Hearts In Stone: 1. Hearts In Stone

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1. Hearts In Stone

When I first looked on her and perceived her unhappiness, it seemed to me that I saw a white flower standing straight and proud, shapely as a lily, and yet knew that it was hard, as if wrought by elf-wrights out of steel. Or was it, maybe, a frost that had turned its sap to ice, and so it stood, bitter-sweet, still fair to see, but stricken, soon to fall and die?

Aragorn, Return of the King

Rohan, Ithilien, and the rest of Gondor had mourned the White Lady. This day they had set her body to rest. A cold and cheerless bed for her, thought her husband, pondering the cold and cheerless nights that awaited him in the bed they had shared.   And when the final slab of stone sealed in for eternity the mortal remains of Ithilien's Princess, the Prince's very soul seemed to harden.  He said the proper words to his people and his children, to his weary brother-by-law and the hobbits, to the visiting lords and ladies.  When the rites were done, he turned away from them all.  The Prince strode away; face as smooth as marble, walking proudly as befits the Lord of Ithilien and Steward of Gondor and husband of Éowyn.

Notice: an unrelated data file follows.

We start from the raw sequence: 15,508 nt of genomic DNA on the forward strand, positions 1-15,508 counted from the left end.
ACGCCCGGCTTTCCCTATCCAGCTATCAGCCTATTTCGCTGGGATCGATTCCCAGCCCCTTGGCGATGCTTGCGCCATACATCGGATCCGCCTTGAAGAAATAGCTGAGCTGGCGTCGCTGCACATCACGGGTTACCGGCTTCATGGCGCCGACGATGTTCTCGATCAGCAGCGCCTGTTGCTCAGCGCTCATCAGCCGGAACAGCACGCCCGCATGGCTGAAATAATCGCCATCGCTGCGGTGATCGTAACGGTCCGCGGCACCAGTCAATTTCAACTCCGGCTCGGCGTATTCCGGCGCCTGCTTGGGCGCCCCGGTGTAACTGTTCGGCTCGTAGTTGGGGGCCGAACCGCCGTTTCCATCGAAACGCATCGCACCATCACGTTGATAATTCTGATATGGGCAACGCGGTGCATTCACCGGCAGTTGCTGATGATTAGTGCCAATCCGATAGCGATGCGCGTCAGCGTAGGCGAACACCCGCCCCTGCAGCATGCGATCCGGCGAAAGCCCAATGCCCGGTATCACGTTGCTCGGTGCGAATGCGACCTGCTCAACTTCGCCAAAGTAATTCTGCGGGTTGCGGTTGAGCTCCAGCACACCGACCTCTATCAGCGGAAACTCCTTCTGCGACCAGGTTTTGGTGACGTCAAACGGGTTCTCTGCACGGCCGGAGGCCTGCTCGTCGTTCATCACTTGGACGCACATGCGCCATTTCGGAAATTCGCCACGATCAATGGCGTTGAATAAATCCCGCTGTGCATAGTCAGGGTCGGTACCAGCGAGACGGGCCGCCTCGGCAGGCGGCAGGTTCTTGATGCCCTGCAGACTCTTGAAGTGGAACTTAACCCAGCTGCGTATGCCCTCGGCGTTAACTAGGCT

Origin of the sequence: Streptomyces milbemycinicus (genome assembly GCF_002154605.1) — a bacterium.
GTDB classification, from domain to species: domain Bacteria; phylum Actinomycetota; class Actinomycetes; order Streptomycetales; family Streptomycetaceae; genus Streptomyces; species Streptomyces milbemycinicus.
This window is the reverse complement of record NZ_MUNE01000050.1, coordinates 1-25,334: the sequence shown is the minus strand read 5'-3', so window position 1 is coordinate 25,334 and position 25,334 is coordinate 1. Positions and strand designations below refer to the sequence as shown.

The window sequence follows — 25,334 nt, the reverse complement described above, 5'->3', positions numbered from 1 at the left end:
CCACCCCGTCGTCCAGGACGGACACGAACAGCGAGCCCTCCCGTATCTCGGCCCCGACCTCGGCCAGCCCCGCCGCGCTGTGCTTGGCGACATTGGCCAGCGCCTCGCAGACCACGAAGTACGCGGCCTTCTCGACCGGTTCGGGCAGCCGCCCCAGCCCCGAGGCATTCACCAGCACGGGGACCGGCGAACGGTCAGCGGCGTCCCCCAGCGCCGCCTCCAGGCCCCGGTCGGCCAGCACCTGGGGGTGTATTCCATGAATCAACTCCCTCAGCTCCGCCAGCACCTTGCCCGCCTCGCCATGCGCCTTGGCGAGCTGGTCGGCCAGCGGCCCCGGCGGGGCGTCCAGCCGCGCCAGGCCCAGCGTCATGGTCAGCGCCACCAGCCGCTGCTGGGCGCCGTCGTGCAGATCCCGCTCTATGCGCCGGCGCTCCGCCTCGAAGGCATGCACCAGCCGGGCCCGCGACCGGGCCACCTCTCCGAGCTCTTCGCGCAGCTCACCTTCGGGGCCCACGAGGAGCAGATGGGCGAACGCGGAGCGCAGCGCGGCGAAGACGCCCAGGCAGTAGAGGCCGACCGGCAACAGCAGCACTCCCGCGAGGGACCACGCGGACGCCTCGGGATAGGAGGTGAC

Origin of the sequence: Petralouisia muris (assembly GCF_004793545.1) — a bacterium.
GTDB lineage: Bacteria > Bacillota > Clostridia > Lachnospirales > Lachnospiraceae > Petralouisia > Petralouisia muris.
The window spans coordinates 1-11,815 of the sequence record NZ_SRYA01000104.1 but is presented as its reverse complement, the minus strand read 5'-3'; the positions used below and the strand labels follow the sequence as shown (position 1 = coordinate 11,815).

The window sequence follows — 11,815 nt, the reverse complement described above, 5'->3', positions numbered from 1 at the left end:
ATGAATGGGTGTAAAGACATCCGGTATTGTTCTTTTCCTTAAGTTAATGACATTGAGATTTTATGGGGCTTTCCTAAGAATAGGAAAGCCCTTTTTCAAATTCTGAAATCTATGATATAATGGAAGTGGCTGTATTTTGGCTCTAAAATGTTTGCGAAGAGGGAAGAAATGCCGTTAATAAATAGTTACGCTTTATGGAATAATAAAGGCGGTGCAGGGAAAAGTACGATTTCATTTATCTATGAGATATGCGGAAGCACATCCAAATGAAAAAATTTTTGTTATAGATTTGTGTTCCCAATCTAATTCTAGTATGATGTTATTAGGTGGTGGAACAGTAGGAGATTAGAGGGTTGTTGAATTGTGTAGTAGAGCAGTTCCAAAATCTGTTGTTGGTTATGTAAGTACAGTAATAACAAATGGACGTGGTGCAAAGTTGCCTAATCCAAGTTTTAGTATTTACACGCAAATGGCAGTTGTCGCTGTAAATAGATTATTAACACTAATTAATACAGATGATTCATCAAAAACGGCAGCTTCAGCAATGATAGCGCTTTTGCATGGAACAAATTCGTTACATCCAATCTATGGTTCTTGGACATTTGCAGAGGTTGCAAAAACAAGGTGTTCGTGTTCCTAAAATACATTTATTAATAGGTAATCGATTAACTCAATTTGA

For once, he had no more words to say. The song was done.  The fire was gone.   Stone was all that was left. Guards followed him at a distance, and perhaps others; he knew naught nor cared.   They could let him be for now; the feast of honor would not begin for another two hours.  His stomach tightened at the thought of sitting comfortably and eating food so soon after Éowyn had been sealed in her tomb. No wonder his father had been a pale statue during the feast after his mother's funeral.  For the first time in many years, he wished he could ask his father for counsel.   Elboron was more than capable of speaking the words that would have to be said this night, of reassuring their people.  No, the Prince decided; he would not place that burden on his son; it was his to bear.  But how then should he go on, when his heart had been cut out and replaced by stone?